#80. Room 237 (2013, Ascher)
After a director and his/her countless contributing collaborators make a film, it gets sent out into the masses. In this post-modern world, what a director intends is only part of the collective identity that makes up the final product. In Room 237, five people have obsessively picked apart Stanley Kubrick’s The Shining, offering up their theories as Rodney Ascher meshes them together in a blender of visual theses. There’s a lot of engaging digging to be had with Room 237, and I always love watching or reading about films getting picked apart. However, a pervading sense of theoretical extremism comes across. The theories posited are all loopy, giving an overall misrepresentative tilt to how cinephiles think of films, or at least how I like to think they do. Stanley Kubrick being the precise genius he was fully invites this level of outside-the-box examination with his works. His films give off an air of the infinite. I just wish the critical analysis felt a bit more substantive and less foolish and outlandishly idiosyncratic.
#81. Witness (1985, Weir)
Filled with Peter Weir’s reliable brand of culturally specific serenity and anchored by an atypically subdued performance by Harrison Ford (his only Oscar nomination). Weir shifts between thriller and quiet culture shock drama nicely and he was the perfect director for this material. Lukas Haas reminded me a bit of little Bobby Henrey from The Fallen Idol, observant and ever-peering. But as the film moves towards its climax, we forget Haas exists. There are moments to cherish in each of its three distinct acts, but Maurice Jarre’s preposterously dated synth score distracts from the film’s impact. Though Weir’s reverence for the Amish community is considered and poetic (the indoor scenes are at times stunningly Vermeer-like), the tone lulls a bit too much overall.
82. Face/Off (1997, Woo)
A blast and then some only begins to describe the elation of watching the flamboyant action gun-fu of John Woo’s Face/Off. Cinematic gun fights don’t do it for me, unless the emphasis is put on the anticipation of. There’s nothing physical or exhaustive about it and my only substantial complaint about last year’s The Raid: Redemption was that in order to get to the pencak silat, you had to sit through a half an hour of relentless gun slaughter. But John Woo makes everything balletic and flamboyant. If there’s anyone who can bring the machismo version of melodramatic camp to the world of action, it’s Woo. But the morality of gunplay, suits, birds, near-biblical proportions, stunts, explosions, loaded gestures and slo-mo, the things we expect from Woo, are only a small part of why I loved Face/Off.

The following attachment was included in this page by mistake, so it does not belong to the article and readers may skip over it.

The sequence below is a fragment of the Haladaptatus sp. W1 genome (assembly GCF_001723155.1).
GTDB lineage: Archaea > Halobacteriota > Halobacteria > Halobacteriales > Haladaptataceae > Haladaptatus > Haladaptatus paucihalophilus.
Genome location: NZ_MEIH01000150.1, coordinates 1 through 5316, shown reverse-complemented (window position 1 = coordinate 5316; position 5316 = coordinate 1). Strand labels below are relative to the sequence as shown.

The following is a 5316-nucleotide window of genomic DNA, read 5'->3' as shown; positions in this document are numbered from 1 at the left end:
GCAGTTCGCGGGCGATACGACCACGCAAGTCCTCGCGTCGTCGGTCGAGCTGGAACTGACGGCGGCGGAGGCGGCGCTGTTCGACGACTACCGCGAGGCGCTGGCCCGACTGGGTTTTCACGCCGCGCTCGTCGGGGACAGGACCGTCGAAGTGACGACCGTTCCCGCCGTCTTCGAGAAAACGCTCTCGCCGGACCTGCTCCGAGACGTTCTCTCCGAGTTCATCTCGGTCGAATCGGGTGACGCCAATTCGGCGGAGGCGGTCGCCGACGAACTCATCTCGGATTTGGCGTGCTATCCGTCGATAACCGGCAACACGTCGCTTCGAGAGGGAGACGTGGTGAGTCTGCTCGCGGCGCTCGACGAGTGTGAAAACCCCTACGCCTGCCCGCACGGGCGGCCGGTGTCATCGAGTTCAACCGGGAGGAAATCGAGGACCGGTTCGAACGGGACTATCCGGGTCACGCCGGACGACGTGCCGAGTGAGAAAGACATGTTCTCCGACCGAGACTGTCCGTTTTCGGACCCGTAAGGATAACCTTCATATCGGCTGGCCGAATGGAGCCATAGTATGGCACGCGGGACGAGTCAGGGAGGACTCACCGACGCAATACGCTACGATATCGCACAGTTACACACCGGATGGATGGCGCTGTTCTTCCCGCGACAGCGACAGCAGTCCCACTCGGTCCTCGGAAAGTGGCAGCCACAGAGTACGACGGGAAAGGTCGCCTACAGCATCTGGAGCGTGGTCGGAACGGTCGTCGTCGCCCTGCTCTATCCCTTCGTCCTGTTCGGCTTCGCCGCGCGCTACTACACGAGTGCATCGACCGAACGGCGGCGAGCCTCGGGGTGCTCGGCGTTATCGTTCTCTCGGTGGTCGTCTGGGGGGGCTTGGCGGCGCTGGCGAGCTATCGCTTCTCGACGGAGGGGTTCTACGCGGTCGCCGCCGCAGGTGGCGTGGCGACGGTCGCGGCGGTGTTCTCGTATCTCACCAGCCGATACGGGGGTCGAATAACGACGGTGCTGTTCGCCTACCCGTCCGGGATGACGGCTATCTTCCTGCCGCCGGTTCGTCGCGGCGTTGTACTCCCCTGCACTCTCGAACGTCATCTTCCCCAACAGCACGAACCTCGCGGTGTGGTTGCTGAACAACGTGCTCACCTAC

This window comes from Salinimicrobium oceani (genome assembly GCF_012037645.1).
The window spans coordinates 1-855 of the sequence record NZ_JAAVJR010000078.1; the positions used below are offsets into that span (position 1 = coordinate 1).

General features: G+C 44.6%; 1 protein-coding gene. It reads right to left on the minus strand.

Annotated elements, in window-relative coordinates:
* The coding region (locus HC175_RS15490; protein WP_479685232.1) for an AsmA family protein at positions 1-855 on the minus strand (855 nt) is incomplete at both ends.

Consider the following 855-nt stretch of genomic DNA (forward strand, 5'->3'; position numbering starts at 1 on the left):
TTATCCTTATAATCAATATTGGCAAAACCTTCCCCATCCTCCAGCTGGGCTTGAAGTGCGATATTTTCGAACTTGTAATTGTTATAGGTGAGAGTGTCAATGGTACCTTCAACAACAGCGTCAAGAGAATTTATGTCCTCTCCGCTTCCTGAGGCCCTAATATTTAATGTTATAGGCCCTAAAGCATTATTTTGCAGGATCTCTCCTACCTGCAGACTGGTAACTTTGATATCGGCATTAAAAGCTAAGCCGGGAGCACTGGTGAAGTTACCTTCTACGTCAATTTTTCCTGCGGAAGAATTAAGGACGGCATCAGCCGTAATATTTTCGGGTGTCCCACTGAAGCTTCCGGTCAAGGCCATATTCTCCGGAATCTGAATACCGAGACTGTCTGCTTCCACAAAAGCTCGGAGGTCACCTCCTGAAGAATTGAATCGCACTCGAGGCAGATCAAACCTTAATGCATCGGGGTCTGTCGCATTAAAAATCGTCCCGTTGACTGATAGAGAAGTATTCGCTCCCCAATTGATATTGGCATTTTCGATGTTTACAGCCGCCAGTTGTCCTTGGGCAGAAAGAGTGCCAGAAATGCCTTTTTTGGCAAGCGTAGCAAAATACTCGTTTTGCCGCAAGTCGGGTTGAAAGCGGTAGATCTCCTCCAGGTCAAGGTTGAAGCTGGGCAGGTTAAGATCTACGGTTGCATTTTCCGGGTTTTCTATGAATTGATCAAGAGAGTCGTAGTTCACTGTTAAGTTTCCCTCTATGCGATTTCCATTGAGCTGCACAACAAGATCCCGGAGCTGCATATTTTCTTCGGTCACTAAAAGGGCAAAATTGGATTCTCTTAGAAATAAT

The primary joy doesn’t even come from the action, but from the deliriously preposterous high concept of identity swapping, and the carte blanche it gives to Nicolas Cage and John Travolta. Now, we all know Cage can bring the crazy, and his beginning scenes as villainous Caster Troy do not disappoint. But for the majority, he has to play John Travolta’s somber and son-less Sean Archer and Travolta has to slip into Cage’s brand of wide-eyed frenzy. Face/Off is all about toying with audience expectations in regards to established onscreen personas and using that to explore transformation of identity. The film’s success rests on whether or not we can believe each is in the other’s skin, and we absolutely do. Travolta had to be able to match the energy of Cage’s early scenes and he does, giving the kind of performance I honestly had not thought capable of him. Not everyone would be able to successfully channel Nic Cage. Their transformations turn into a kind of hyper-kinetic existential crisis as scenario after scenario emerges. They’ve swapped faces, but they have identities and relationships to take on that come with it. So Travolta and Cage have to not only embody the other persona, but the other persona has to keep up appearances as the first persona. Trippy stuff. Identity becomes malleable but also a trap and the mind-games that slipping into someone’s face affords each runs the gamut. Absolutely a new favorite of mine.
#83. Switchblade Sisters (1975, Hill)
There’s something uncommonly developed about Switchblade Sisters that had me at hello, catapulting it to that top-tier level of exploitation. Yes, there’s that crucial scene between Maggie and Dominic that I wish to hell had been changed. Even in a genre as silly as this where bad taste and offensiveness run streaking in the streets, the aforementioned scene was a huge misstep. And I was also disappointed that these girls are still subordinate to their male counterparts and that the guys had to leave the girls, instead of the girls realizing that being treated like shit isn’t ideal. There’s an almost Shakespearean quality that’s been pointed out in the internal conflicts of the gang, rooted in scheming, betrayal and blinding loyalty that blend the ultimate in highbrow and lowbrow. As the film continues, the girls shed the male characters and go from the complimentary Dagger Debs to the independent Jezebels, teaming up with a group of black communist revolutionaries led by Muff.